16th June 2021
Soldiers and Zeppelins: our latest smartphone walk
Over the last year we've been creating history walks which you can follow, guided by an audio commentary on your smartphone (alternatively you can print out the details to follow).
Our latest walk invites you to think about how World War 1 impacted upon our area of York, South Bank. Heritage Lottery Funding in 2016/7 enabled us to explore this, and the results of our researches are available here on our website. Now our new walk covers some of the features of our findings.
The walk starts outside Clements Hall, looking at Scarcroft School, which was at the centre of much wartime activity. The military requisitioned the school twice, and later it was affected when Spanish flu swept through York in 1918. We then go on stop outside 13 Upper Price St, the site of a Zeppelin bomb raid, which tragically killed Mr and Mrs Avison in their beds. The airship was piloted by Max Dietrich, who incidentally was the nephew of Marlene Dietrich, the famous German actress and singer. The Zeppelin had also bombed nearby Nunthorpe Avenue, where 28-year-old Beatrice Chapman was killed and her mother and sister badly injured.
Southlands Chapel would have been a hive of activity, as soldiers billeted in York used it as a social centre. In the winter of 1914 the chapel hosted a social event for over 250 soldiers, with a sit-down meal and entertainment, including singing by Miss Blanche Humble and Mr T Wintersgill, impersonations by Private John Ball and Trooper Dowe’s sword-swinging display. Sadly we also hear about Albert Seal from Southlands Sunday School, who enlisted in September 1914, without his family’s knowledge. Albert’s father petitioned to have him sent home, as he was under the recruitment age of 18, but tragically, before he could be persuaded, he died in Belgium of a gunshot wound to the head, in the month after his 17th birthday.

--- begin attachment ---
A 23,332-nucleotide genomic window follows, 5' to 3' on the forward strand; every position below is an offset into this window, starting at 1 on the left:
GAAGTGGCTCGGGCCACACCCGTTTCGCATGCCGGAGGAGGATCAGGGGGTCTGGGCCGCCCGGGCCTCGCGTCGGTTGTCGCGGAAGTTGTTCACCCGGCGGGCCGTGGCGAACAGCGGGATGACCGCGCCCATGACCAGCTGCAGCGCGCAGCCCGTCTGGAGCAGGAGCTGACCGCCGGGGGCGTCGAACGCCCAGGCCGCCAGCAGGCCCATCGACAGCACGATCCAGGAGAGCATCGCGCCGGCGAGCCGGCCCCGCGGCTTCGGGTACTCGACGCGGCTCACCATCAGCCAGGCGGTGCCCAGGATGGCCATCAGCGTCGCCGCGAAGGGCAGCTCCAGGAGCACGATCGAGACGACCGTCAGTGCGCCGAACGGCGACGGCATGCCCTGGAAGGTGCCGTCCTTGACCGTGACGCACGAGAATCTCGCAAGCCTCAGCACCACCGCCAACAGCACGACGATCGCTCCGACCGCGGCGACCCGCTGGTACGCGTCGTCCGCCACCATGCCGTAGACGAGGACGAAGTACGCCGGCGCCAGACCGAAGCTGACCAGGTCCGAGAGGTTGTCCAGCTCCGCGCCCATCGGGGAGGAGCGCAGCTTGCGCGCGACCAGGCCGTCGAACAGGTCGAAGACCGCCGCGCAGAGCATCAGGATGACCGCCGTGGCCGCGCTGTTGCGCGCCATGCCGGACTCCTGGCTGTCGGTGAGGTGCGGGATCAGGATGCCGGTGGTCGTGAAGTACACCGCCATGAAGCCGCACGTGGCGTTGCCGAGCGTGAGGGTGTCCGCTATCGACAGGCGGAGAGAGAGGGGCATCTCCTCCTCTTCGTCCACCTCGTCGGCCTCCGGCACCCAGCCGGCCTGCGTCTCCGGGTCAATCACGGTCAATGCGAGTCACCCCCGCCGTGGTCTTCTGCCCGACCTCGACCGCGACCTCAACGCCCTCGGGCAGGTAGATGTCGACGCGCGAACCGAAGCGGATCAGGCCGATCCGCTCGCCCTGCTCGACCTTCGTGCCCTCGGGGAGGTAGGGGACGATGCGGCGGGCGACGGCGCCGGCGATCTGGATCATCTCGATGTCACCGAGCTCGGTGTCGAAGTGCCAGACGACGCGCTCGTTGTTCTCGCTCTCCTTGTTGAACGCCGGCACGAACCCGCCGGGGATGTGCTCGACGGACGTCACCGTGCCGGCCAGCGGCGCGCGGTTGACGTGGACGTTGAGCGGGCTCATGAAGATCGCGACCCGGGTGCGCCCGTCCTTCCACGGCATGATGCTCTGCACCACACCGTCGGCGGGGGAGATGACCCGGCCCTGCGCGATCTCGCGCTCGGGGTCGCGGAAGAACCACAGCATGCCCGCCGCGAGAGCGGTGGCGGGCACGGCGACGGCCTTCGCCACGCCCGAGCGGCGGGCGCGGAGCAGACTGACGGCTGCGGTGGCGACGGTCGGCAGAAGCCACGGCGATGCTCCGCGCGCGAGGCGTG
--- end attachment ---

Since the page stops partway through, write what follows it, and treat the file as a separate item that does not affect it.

Our beautiful Rowntree Park opened in 1921, donated to the people of York by Joseph Rowntree, as a tribute to the 200 workers of his chocolate factory who died or suffered in World War 1.
We take a look at ‘Holme House’ on Bishopthorpe Rd, from where we have an eyewitness account of the 1916 Zeppelin raid, written by an excited sixteen year old Jack Kirby, in a letter to his sister Dorothy.
We feature stories about the lives of soldiers, women, aliens and hospital workers. World War 1 was fought on a massive scale and affected everyone directly. We hope that the walk will give you an insight into its totality. But it is important to remember that, while millions of people lost their lives as a result of the war, the majority of the population lived through it. Many carried with them horrific memories, and the effects of each wartime tragedy affected many - friends, family and relatives in some way or another.
This is a linear walk, which finishes at Beresford Terrace, off Bishopthorpe Rd. It should take you around an hour to an hour and a half. There are benches at various places, and the walk is suitable for wheelchair users.
For details of how to access this free walk follow this link.